Offseason Additions Playing Key Roles

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The Ravens could have made excuses when numerous starters went down for an extended period of time earlier this season, but they didn't.

Defensively, nose guard Kelly Gregg was lost for the year after two surgeries on his knee, while safety Dawan Landry (neck) and cornerbacks Chris McAlister (knee) and Samari Rolle (neck) have missed a combined 14 games.

On the other side of the football, right guard Marshal Yanda (knee) and wideout Demetrius Williams (ankle) were also placed on Injured Reserve, while Pro Bowl running back Willis McGahee's knee and ankle have kept him out of three contests.

All the Ravens have done in response is jump out to a 5-3 record with clutch contributions from backups who are offering first-string performances.

At this point, the number of games missed by starters is not close to the 77 missed in last year's 5-11 campaign. But even if the tally begins to approach that amount, the Ravens don't believe the same disastrous results will occur.

"I think our depth is a lot better than it was last year," said wideout Derrick Mason when asked if he was surprised at Baltimore's current standing. "We have some guys down, but we have some guys that are able to step up and make plays on this team.

"[They] play a big role in what we're trying to do as an offense and a defense and special teams. I'm not surprised. I'm just surprised that our record is not better than the 5-3 record that we have now."

Whether through free agency, trades, or the draft, the Ravens added to that depth in any way possible.

Nowhere is that more evident than in the defensive backfield, which has been ravaged for a large part of the season.

Baltimore traded a fourth-round draft pick to the Oakland Raiders for cornerback Fabian Washington – a first-rounder in 2005 – and brought in veteran cornerback Frank Walker and safety Jim Leonhard through free agency.

The trio of new Ravens have contributed 68 tackles and 14 passes defensed between them, while the pass defense is only giving up 182.1 yards per game, good for fourth in the league.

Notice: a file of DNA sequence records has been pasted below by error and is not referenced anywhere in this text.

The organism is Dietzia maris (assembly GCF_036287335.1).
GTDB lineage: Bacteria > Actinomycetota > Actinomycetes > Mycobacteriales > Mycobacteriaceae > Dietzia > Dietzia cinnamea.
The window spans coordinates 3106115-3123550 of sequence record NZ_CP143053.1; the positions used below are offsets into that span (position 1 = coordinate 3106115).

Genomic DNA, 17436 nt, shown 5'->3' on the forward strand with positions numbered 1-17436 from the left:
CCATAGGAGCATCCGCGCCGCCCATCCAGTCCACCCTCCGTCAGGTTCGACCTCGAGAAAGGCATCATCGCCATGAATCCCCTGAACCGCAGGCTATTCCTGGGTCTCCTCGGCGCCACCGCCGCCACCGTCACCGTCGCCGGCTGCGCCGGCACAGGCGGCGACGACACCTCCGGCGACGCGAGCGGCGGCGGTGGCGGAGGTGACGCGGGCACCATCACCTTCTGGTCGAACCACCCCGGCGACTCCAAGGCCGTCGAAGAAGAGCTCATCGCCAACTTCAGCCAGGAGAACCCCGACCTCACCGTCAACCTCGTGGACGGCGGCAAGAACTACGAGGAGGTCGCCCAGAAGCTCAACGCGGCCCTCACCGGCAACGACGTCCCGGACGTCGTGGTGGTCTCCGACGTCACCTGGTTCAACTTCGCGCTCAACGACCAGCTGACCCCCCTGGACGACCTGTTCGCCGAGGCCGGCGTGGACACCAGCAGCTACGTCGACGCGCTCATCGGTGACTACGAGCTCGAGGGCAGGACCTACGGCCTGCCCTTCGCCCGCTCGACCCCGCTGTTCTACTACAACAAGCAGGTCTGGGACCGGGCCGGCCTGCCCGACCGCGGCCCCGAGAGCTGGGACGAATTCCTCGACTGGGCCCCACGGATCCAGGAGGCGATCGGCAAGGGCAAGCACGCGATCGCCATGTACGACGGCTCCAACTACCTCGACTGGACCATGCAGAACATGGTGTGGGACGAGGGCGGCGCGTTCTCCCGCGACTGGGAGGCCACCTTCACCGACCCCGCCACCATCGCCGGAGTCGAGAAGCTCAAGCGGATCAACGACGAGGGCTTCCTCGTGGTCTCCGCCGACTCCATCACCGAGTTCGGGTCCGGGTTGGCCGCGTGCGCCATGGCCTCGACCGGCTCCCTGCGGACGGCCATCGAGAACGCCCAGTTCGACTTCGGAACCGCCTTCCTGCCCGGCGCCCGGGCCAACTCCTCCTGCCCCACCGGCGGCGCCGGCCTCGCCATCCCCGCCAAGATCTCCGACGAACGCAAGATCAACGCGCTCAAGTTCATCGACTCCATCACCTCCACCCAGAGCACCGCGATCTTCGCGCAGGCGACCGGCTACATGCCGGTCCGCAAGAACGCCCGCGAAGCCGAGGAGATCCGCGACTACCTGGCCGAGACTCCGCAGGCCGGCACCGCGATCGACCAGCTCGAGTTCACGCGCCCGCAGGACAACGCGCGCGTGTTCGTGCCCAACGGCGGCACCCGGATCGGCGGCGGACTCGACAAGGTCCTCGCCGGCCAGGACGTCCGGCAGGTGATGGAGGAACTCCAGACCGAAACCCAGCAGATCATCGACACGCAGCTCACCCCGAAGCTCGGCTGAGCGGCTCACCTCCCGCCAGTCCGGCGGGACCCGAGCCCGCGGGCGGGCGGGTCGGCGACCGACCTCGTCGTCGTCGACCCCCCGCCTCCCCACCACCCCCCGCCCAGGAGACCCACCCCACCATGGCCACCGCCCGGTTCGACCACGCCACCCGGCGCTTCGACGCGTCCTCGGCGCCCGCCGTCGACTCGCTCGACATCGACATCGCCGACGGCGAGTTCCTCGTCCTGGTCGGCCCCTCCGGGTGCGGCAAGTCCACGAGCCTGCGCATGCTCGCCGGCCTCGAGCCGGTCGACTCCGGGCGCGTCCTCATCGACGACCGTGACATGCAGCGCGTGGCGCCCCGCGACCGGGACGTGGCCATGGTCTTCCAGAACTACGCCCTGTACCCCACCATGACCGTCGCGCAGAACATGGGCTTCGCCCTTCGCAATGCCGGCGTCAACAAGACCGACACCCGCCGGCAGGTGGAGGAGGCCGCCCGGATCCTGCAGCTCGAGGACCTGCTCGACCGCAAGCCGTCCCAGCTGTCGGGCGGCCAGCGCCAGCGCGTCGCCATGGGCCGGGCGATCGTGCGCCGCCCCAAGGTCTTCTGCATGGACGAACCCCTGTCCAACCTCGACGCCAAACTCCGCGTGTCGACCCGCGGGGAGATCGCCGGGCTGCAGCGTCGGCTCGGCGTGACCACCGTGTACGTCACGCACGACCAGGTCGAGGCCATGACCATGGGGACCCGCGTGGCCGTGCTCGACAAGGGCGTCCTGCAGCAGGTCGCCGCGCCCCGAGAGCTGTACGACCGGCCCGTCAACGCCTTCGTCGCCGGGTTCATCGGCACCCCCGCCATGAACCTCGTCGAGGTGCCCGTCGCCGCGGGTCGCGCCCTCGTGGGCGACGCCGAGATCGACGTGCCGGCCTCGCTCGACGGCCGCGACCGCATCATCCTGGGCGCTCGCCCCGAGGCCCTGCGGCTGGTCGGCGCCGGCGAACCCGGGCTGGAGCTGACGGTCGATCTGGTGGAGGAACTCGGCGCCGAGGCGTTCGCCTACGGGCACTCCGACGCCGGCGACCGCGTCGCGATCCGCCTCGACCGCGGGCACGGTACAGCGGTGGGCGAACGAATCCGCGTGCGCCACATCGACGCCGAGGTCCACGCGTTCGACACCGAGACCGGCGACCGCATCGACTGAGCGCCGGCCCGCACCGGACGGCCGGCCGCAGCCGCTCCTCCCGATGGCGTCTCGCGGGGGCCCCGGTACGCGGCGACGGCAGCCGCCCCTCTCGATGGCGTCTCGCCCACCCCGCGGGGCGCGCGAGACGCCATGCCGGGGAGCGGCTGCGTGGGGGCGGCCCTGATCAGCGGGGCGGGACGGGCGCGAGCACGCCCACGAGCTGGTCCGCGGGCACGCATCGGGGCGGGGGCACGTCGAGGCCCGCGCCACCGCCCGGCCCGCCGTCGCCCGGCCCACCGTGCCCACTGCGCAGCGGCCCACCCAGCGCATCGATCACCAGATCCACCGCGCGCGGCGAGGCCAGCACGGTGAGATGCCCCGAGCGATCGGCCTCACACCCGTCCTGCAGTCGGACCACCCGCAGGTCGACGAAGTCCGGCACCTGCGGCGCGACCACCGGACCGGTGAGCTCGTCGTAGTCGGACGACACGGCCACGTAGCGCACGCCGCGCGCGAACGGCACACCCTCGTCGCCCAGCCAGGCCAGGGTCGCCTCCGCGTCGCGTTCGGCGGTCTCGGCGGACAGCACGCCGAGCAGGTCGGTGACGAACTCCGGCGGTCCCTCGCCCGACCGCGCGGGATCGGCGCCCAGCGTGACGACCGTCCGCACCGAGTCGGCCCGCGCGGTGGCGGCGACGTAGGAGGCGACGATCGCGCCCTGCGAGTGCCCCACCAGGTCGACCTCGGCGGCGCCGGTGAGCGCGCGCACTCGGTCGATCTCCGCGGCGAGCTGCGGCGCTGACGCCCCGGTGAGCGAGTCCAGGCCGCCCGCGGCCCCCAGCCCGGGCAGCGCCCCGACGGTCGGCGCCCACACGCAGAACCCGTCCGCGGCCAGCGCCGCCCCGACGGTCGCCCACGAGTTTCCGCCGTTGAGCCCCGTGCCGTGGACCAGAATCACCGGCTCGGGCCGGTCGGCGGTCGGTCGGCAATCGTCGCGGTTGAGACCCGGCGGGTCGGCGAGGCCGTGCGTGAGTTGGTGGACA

When Rolle and McAlister were in and out of the lineup throughout the tail end of 2007, inexperienced players like Willie Gaston and David Pittman filled the gaps.

"I think guys understand that anything can happen in the season," Mason noted. "If you look back to last season, who would've ever thought that we would be down to our third or fourth corner on both sides?"

Up front, the Ravens knew what they had in talented defensive tackle Justin Bannan, who has stepped in for Gregg without missing a beat. But, trading for Marques Douglas and signing free agent Brandon McKinney, a hulking 324-pound mountain, have solidified the defensive line rotation.

As a result, Baltimore's rush defense is the NFL's best (64.3 yards allowed per game).

Head coach John Harbaugh credited general manager Ozzie Newsome, along with director of pro personnel George Kokinis and assistant director of pro personnel Vince Newsome for the roster's upgrade in able bodies.

"I think our scouting department, Ozzie and George and Vince Newsome did a great job in the offseason of really shoring up our depth – along with the draft, really, because it's come from the draft, and it's come from the pro side," Harbaugh said. "We've got some depth in the secondary, and they've been playing all year like starters, as starters. That's what you hope those guys can do."

The draft, which is overseen by Newsome and director of college scouting Eric DeCosta, bought in running back Ray Rice to spell McGahee, and the rookie out of Rutgers has been a revelation.

In last week's 37-27 win over the Cleveland Browns, Rice notched 154 rushing yards, including a 60-yard romp that set up a go-ahead field goal in the fourth quarter. It was the seventh-longest run in franchise history

Additionally, Rice added three catches for 22 yards as McGahee, nursing a sore ankle, mentored his young teammate from the sidelines.

Rice's explosion was another occurrence that didn't surprise anyone.

"We've known what Ray is and what Ray is going to be," said fellow rookie Joe Flacco. "We've known that from the summer. He gets in there and he shows the quickness, and he has the ability to make the first guy miss. That was huge for us on Sunday."

Yanda's position has been filled for the moment by 2006 draft pick Chris Chester, who continues to improve, while Williams' recent absence means more opportunities for other playmakers.

Now, Baltimore is preparing for the Houston Texans with the strong possibility of getting Rolle and McGahee back on the field, which will simply add to the list of potential starters in the locker room.

Because McAlister is seeing a doctor in Canada for another opinion on his knee – according to Harbaugh – and team medical officials are monitoring test results of Landry's spinal cord concussion, those former substitutes will continue to have a critical role.

"The most important position on the team is the guy that backs up the starter," Mason said. "He has to be able to – if he's not getting a lot of reps – he has to prepare himself mentally as if he was the starter.

"I think the coaches have done a good job of preparing guys to play if they need to play. The backups have done a great job at making sure when they come in [that] there's not a let-off."

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